NBN Co Launching Gigabit Broadband In December

NBN Co Launching Gigabit Broadband In December

Right now, the maximum speed for a consumer connected to the fibre portion of National Broadband Network (NBN) is 100Mbps for downloads and 40Mbps for upload. NBN Co today announced that it will begin offering a series of products that run up to 10 times that speed later this year. Anyone for gigabit?

NBN Co has announced that it will begin offering three new products to wholesalers in December: 250 Mbps download/100 Mbps upload for $70 per month; 500Mbps download/200Mbps upload for $100; and 1000Mbps/400Mbps for $150. As designed, the NBN has always been capable of handling those speeds (gigabit speeds were mentioned back in 2010), but the staged rollout (which is running behind schedule) meant they weren’t offered in the initial phases.

Note those are the prices paid by the wholesaler to NBN Co; anyone who purchases services based on those speeds will pay rather more, since companies selling NBN plans also need to pay for data transfers (and build in a profit margin). We’re not likely to know those prices until much later in the year.

NBN Co’s announcement underlines the fact that there does seem to be a strong demand for higher speeds — a relevant consideration when the Coalition alternative proposal for the NBN maxes out at 25Mbps for downloads and an as-yet unspecified figure for uploads. According to NBN Co, one-third of current fibre users have signed up for the highest speeds.

What will happen if there’s a change of government? If the Coalition version of the NBN goes ahead, anyone who isn’t already connected to the NBN won’t have the option of accessing that speed without upfront expenditure of their own. Those speeds simply can’t be sustained over copper. The Coalition plan proposes that people who want fibre connections directly to their homes or businesses will be able to pay to have that extended to the nearest NBN street cabinet. We don’t know how much that will cost, but conservative estimates so far suggest at least $2000.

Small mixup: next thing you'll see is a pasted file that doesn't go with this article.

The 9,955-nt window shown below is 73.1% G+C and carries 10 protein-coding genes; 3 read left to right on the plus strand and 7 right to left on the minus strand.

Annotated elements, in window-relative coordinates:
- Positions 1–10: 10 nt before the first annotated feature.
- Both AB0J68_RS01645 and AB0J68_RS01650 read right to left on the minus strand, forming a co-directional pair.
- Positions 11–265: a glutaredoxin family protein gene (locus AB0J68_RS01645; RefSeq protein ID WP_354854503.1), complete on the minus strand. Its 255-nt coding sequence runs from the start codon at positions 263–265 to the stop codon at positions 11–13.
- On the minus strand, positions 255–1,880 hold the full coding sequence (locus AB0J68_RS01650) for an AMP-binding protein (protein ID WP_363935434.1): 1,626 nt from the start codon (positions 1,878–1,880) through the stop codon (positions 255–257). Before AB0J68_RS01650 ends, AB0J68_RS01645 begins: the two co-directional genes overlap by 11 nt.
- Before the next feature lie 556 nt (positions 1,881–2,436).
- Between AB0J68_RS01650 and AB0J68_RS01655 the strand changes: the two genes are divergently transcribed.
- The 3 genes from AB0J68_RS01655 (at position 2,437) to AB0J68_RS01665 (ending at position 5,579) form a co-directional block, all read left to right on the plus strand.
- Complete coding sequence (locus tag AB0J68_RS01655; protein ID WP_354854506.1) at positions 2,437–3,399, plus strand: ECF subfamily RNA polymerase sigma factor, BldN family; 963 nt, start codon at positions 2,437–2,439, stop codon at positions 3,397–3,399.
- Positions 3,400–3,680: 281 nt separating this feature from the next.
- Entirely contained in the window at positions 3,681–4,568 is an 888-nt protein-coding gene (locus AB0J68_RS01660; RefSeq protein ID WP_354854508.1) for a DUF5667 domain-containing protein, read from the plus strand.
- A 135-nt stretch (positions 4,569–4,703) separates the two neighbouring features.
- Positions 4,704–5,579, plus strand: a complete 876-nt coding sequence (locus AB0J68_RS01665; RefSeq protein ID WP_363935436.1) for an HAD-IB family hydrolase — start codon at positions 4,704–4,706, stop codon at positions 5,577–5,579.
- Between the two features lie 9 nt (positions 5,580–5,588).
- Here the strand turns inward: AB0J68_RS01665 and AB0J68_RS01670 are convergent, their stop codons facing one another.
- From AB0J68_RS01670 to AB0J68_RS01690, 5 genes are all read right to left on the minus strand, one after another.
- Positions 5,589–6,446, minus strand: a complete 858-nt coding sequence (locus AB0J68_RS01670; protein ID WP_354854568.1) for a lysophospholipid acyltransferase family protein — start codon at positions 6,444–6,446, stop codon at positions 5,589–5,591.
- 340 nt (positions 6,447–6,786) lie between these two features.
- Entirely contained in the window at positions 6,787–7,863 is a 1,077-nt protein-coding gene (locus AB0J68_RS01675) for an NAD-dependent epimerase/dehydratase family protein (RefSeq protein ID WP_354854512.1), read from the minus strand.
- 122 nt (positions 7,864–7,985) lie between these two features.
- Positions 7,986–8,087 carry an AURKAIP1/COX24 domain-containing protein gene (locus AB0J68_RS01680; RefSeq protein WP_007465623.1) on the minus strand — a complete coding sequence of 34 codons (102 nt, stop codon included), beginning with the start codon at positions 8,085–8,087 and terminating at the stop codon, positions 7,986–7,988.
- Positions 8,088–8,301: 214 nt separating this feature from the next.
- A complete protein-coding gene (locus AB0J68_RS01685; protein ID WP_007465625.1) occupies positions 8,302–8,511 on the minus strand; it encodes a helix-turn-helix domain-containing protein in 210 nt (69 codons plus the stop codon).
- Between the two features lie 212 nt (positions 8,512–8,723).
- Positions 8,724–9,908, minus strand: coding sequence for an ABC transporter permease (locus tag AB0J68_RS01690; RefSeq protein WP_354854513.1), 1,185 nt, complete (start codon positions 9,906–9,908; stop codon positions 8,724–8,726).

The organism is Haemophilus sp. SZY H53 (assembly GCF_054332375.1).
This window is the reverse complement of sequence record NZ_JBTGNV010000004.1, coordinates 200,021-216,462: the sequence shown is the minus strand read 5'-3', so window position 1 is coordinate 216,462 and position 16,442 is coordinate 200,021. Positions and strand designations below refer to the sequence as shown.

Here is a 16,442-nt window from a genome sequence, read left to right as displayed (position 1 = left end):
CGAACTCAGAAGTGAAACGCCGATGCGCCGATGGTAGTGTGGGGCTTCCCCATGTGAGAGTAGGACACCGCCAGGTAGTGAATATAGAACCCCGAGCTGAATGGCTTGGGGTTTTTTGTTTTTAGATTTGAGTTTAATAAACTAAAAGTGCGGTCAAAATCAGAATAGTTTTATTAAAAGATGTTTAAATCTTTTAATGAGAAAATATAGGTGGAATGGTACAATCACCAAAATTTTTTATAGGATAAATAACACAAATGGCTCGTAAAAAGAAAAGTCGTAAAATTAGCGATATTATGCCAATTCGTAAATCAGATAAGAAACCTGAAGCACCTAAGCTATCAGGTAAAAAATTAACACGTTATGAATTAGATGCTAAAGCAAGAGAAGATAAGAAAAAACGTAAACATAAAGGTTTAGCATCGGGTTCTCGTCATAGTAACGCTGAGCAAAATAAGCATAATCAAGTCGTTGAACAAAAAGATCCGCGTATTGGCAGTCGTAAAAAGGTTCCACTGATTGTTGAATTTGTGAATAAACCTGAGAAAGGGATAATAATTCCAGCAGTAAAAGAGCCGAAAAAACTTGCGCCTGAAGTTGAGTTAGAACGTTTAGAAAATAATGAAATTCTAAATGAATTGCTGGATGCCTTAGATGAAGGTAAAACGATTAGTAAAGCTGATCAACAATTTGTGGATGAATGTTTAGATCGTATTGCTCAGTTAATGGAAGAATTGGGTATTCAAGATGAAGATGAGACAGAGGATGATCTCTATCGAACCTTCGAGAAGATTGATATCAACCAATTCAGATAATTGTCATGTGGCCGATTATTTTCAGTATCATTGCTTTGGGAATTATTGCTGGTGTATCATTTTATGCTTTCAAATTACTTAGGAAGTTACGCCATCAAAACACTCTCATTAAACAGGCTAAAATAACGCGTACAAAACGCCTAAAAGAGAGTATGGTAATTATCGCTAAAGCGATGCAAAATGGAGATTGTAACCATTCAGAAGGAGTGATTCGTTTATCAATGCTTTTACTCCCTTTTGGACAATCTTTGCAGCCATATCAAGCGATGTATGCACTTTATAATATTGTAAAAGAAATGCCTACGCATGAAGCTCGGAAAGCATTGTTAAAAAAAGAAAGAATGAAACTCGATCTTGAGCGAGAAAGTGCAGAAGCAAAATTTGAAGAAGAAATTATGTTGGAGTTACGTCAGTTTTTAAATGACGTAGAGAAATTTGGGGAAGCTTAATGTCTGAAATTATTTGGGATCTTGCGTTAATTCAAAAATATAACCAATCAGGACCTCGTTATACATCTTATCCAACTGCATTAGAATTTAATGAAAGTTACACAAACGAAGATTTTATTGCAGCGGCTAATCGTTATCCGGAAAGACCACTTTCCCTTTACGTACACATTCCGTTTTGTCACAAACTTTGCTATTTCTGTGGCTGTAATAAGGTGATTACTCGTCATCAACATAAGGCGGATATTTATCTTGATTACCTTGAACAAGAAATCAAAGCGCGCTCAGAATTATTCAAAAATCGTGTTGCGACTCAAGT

• According to NBN Co, one-third of current fibre users have signed up for the highest speeds.

    Or, put another way, as of December 2012, fully 5.7% of premises able to get an NBN connection chose the highest speed available. 11.4% chose lower NBN speeds. 82.9% chose to maintain their (presumably) even slower non-NBN line speeds.

  • The next/current battleground isn’t speed – it’s data. I’d love to go from my top-of-the-range-where-I-live 5Mbps to 1000Mbps, sure, but I’d wipe out my data allowance in five minutes.

  • So what this article is saying is, of those rare enough to be in the odd locations where NBN is available, they’ll now be given the option to pay more to utilise the potential of the NBN to download their torrents faster.

    It’ll be 2020 and the NBN will still be telling me construction will begin within a year

  • The coalition plan doesn’t max out at 25mbps, that is the minimum speed they are proposing. There is so much incorrect information being peddled. I get that is is cool to rubbish the opposition plan at any stage, but spreading false information isn’t the way to do it.

    • The minimum 25mbps is the maximum speed that many people will see due to the distance from the cabinet.
      ie your neighbor at the other end of your street (close to the cabinet) could be getting 50mbps while you get only 25mbps
      You can’t choose to pay more to get a faster connection unless you pay to get fibre rolled to your house, which will likely cost you more than the neighbor on 50mbps cause there’s more labour to roll out fibre for that extra 500m.
      Yet another reason why the coalition NBN is a stinking turd or an idea… we all contribute the same to get different levels of service.

  • Imagine the phat router thats you’ll need to deploy in the users house to support that kind of throughput 1800 series Cisco routers at least.

  • I’m in the UK with an 80/20 FTTC connection at present, and a couple of questions on NBN…

    What do you end up paying for a phone+internet connection at 100/40, with a relatively reasonable ISP?

    And is the fibre part of a PON? How much is it shared?

  • To Angus Kidman
    I just want to say that I live in NT and we now have NBN Fixed Wireless available and I have so far phoned 2 companies – Optus and Activ8 and both say “Sorry it is not available” What the heck is going on – I looked up this site and all the plans and Optus was one of the plans available.

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